The Keele Assessment of Participation
The World Health Organization has proposed participation restriction to reflect the societal consequences of health conditions. Participation restriction can be multiply determined and represents the outcome of an individual’s ongoing interaction with their environment and with society; it emphasizes the independent causal role of environmental factors in determining functioning and refers to what is actually performed by the individual in real life situations. It is appealing concept for those interested in older populations and the impact of chronic diseases because even when health conditions and activity limitations persist, there may still be potential to maintain participation. Despite its importance, participation restriction is inconsistently represented or absent from the content of many health status instruments and has not been clearly measured in population studies.
This chapter describes the development of the Keele Assessment of Participation (KAP), a self-complete instrument designed to provide estimates of person-perceived participation restriction in population-based surveys. It specifies a conceptual model of participation restriction (based on the individual’s perception of performance of tasks), outlines how the instrument was developed (with the aim of being short and simple for application in epidemiological studies) and how its scale scores were decided (to allow differentiation between large groups in the population). It also describes, and reports the results of the pre-pilot studies and pilot studies designed to investigate its measurement properties. The KAP performed adequately in validity and reliability tests and can be considered as an instrument that is likely to detect and provide sensible estimates of participation restriction in postal surveys.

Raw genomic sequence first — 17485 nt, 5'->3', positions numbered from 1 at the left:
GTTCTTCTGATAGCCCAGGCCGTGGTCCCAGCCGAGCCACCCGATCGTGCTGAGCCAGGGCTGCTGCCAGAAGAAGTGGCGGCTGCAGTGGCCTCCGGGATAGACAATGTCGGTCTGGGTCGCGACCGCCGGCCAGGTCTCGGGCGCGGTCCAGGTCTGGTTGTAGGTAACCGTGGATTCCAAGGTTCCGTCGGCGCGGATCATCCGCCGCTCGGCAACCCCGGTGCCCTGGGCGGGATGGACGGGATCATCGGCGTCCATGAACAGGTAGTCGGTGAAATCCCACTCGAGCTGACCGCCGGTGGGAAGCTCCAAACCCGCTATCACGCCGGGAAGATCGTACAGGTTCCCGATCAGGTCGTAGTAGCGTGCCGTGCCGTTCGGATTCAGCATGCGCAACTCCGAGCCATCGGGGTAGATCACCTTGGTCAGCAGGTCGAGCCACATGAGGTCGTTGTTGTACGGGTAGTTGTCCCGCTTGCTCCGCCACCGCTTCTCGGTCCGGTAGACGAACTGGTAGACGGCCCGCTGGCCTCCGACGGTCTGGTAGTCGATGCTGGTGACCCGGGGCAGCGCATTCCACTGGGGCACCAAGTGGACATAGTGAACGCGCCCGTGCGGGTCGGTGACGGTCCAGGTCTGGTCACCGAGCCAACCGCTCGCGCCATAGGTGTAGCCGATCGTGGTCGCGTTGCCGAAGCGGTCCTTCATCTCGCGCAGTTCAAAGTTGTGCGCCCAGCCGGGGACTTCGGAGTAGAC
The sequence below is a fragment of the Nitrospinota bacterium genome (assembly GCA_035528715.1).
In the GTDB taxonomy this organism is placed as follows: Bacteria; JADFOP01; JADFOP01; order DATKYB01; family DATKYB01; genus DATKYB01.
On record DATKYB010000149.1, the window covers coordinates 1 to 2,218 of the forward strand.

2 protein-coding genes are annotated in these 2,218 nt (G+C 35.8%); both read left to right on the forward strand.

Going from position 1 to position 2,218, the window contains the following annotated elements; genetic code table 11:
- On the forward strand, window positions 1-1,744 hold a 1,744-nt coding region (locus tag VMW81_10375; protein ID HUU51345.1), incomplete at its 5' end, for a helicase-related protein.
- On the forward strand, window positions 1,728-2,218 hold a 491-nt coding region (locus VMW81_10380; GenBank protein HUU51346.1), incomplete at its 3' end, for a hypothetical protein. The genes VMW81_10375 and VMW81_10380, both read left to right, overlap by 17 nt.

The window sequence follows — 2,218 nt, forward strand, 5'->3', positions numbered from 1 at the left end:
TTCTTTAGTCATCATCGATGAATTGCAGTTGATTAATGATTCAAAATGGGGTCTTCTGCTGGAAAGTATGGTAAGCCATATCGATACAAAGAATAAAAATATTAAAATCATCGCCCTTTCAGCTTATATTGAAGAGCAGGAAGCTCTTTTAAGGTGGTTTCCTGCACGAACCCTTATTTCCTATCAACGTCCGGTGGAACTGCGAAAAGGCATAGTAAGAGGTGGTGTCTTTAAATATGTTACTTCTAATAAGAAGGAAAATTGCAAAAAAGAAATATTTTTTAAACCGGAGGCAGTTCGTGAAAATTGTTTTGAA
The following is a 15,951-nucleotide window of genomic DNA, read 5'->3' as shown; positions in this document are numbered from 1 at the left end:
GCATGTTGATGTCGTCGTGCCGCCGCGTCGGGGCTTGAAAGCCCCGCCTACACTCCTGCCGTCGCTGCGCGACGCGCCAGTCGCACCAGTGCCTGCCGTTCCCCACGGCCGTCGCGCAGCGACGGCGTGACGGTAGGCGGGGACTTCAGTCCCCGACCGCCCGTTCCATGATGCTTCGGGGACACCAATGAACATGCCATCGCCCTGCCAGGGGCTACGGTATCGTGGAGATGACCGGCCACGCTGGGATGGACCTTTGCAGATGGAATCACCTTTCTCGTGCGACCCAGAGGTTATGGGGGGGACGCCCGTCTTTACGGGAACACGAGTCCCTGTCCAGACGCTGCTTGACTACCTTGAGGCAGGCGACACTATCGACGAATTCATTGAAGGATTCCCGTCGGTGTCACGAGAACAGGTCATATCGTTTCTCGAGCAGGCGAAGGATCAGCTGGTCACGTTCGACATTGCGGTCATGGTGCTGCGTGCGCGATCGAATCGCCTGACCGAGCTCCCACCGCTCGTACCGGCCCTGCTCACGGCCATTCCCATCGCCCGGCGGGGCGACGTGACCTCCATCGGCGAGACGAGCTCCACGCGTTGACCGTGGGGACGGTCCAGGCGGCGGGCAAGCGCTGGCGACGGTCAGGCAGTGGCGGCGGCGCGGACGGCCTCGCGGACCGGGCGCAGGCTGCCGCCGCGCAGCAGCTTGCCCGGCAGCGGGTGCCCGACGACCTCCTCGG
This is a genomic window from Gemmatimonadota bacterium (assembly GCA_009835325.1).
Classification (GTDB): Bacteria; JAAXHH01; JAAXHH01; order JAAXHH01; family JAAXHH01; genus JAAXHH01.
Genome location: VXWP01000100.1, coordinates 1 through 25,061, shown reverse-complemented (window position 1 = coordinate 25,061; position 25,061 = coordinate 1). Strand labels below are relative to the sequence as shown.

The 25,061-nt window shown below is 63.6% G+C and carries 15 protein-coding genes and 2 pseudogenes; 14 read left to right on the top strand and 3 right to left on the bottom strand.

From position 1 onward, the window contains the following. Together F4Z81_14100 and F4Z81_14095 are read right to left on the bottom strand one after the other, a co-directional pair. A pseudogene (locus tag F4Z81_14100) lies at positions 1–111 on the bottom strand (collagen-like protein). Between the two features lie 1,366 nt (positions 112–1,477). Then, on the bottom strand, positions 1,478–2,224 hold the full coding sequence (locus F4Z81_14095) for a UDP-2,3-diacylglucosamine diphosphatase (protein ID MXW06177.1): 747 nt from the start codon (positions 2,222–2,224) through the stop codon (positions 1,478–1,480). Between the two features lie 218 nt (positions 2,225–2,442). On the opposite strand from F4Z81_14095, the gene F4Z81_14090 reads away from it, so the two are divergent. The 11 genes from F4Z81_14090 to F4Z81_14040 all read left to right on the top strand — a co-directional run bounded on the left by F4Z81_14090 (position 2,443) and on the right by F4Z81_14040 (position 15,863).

KeywordsDiscriminant Validity Activity Limitation Cognitive Interview Participation Restriction Item Discrimination
List of Abbreviations:
- 95% CI
95% confidence intervals
international classification of functioning, disability and health
impact on participation and autonomy
keele assessment of participation
North Staffordshire osteoarthritis project
reintegration to normal living
World Health Organization
The study in which this work was undertaken was supported financially by a Program Grant awarded by the Medical Research Council, UK (grant code: G9900220) and by funding secured from the North Staffordshire Primary Care R&D Consortium for NHS service support costs. The author would like to thank Dr George Peat, Dr Elaine Thomas, Dr Helen Hooper and Professor Peter Croft for their input in developing the KAP. Also the administrative and health informatics staff at Keele University’s Primary Care Sciences Research Centre and the doctors, staff and patients of the participating general practice and the rheumatology wards of the Haywood Hospital, North Staffordshire.
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